I am having difficulties in solving a model that includes large shocks. Specifically, when I increase the standard deviation of shock e (denoted by std_e), the model fails to find a steady state and returns an error message:

“Impossible to find the steady state (the sum of square residuals of the static equations is 63.5725). Either the model doesn’t have a steady state, there are an infinity of steady states, or the guess values are too far from the solution.”

I have found that I can solve the model if std_e is small (e.g., std_e=0.5), but when I increase it gradually, the model explodes at a certain threshold (e.g., std_e=1.0).

I understand that Dynare performs perturbations at the steady state, and that increasing std_e should not affect the steady state, and have checked that along the path numerically. Therefore, changing the initial values would not help in this case.

I am seeking advice on other possible ways to overcome this issue and obtain a correct solution for the model. For context, my ultimate goal is to model a log-normal shock x=exp(e) with a mean close to zero, but this requires a shock e with a very negative mean and a relatively large standard deviation, which seems to be causing the problem.

Yes, you are right, that should not affect the steady state. I had not initially solved the issue because the std was included in the initial steady state part (was calculating stochastic steady state). Now I remove it and the model can be solved for large std.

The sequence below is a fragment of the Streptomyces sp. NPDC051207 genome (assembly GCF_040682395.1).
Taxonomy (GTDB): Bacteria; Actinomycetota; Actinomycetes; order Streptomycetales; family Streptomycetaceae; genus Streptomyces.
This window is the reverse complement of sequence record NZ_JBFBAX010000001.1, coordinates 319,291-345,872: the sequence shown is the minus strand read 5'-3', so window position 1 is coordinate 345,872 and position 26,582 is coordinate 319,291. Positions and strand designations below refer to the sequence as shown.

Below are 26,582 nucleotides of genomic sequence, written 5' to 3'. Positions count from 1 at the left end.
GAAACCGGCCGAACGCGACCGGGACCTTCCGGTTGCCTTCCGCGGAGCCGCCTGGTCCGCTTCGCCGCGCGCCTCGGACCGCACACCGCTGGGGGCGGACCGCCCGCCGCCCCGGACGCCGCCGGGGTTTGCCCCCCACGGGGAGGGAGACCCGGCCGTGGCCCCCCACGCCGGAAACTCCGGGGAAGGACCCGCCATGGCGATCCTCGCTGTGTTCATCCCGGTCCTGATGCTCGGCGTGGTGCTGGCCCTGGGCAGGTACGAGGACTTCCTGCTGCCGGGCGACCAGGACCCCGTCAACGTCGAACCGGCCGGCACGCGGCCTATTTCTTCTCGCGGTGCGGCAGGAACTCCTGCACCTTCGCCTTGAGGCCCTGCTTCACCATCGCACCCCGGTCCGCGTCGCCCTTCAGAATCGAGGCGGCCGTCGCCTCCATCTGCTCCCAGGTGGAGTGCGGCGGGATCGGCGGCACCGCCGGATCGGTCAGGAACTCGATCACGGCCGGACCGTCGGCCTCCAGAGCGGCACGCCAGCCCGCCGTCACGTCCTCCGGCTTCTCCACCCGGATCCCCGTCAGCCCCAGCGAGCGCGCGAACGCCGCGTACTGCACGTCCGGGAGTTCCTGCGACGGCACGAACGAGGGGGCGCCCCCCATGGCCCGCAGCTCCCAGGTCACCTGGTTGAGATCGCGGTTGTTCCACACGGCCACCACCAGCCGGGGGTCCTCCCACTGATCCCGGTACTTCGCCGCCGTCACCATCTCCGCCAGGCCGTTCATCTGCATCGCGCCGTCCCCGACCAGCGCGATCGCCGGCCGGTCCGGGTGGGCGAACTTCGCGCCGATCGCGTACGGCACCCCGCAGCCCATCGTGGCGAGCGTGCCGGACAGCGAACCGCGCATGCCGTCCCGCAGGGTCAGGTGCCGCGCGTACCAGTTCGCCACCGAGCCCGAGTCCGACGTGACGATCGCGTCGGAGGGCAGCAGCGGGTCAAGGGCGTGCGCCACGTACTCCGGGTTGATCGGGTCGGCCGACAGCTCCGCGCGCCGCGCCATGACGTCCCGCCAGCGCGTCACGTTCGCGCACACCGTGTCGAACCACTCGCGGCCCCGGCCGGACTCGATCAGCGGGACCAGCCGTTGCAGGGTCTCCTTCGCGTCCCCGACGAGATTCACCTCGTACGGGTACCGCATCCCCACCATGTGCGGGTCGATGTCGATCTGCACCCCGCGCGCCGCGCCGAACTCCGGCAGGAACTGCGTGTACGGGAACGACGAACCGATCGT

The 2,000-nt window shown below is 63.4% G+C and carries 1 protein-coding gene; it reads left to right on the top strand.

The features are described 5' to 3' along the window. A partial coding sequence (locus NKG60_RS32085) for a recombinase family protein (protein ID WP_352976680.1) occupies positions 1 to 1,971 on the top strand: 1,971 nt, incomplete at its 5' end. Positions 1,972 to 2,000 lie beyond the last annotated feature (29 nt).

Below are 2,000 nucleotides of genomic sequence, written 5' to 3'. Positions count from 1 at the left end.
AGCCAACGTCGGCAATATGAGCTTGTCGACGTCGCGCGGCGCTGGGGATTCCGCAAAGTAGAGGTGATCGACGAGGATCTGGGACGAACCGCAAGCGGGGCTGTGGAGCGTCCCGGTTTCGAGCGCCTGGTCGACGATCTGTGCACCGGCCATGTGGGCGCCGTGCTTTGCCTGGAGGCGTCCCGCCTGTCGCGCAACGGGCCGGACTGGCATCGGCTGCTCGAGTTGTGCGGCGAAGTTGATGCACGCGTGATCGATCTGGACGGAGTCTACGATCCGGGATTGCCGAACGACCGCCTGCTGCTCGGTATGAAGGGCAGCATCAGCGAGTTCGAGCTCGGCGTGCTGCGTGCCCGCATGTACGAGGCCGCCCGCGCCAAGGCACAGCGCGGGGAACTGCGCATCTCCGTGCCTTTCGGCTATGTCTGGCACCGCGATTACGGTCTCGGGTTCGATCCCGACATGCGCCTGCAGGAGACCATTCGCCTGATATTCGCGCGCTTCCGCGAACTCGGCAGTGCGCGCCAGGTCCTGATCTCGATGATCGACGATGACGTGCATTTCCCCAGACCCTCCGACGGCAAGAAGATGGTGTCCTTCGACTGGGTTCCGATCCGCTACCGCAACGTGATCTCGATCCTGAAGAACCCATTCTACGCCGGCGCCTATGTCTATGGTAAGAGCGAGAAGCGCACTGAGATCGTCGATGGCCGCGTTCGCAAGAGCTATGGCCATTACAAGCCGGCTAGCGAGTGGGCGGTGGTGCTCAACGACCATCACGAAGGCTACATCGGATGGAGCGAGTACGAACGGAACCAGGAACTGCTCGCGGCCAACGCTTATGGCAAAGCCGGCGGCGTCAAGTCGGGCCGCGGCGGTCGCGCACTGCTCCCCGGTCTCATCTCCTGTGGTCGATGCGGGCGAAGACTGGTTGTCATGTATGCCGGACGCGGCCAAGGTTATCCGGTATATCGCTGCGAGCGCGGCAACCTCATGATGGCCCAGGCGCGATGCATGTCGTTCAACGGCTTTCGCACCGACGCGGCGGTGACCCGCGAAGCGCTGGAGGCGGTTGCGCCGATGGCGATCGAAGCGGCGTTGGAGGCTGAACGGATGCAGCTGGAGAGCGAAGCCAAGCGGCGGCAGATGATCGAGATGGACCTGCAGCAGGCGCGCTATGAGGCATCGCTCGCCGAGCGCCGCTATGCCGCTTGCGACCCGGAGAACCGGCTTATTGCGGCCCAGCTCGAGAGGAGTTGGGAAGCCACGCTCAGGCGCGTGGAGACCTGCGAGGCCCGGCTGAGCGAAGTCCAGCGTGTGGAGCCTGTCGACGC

I would like to seek your advice on a related question:

Is it always the case that models with large std shocks have poor numerical performance? I am wondering whether approximating a log-normal shock x = exp (e ) with a large std std_e is a reasonable approach to generate skewness in x=exp(e)? Thanks！

It’s about the combination of shock size and solution technique. Local approximations tend to perform poorly if large shocks move the simulation far off from the steady state.

Regarding skewness: yes, that should work to generate skewness in the exogenous process. However, empirical skewness may be hard to generate.

Thank you. The first point seems to be a general issue, whenever the simulation is away from the SS, the numerical solution is poor as the decision rules are not necessarily reliable. Is it also the reason why many papers do short simulations?

Would you please elaborate a bit on what do you mean by empirical skewness may be hard to generate?

That’s the reason why people opt for different solution techniques in this case.

There are papers that find that to generate realistic skewness and kurtosis in the data, you may need some Markov Switching, not just a simple lognormal process. But I would always first try the latter.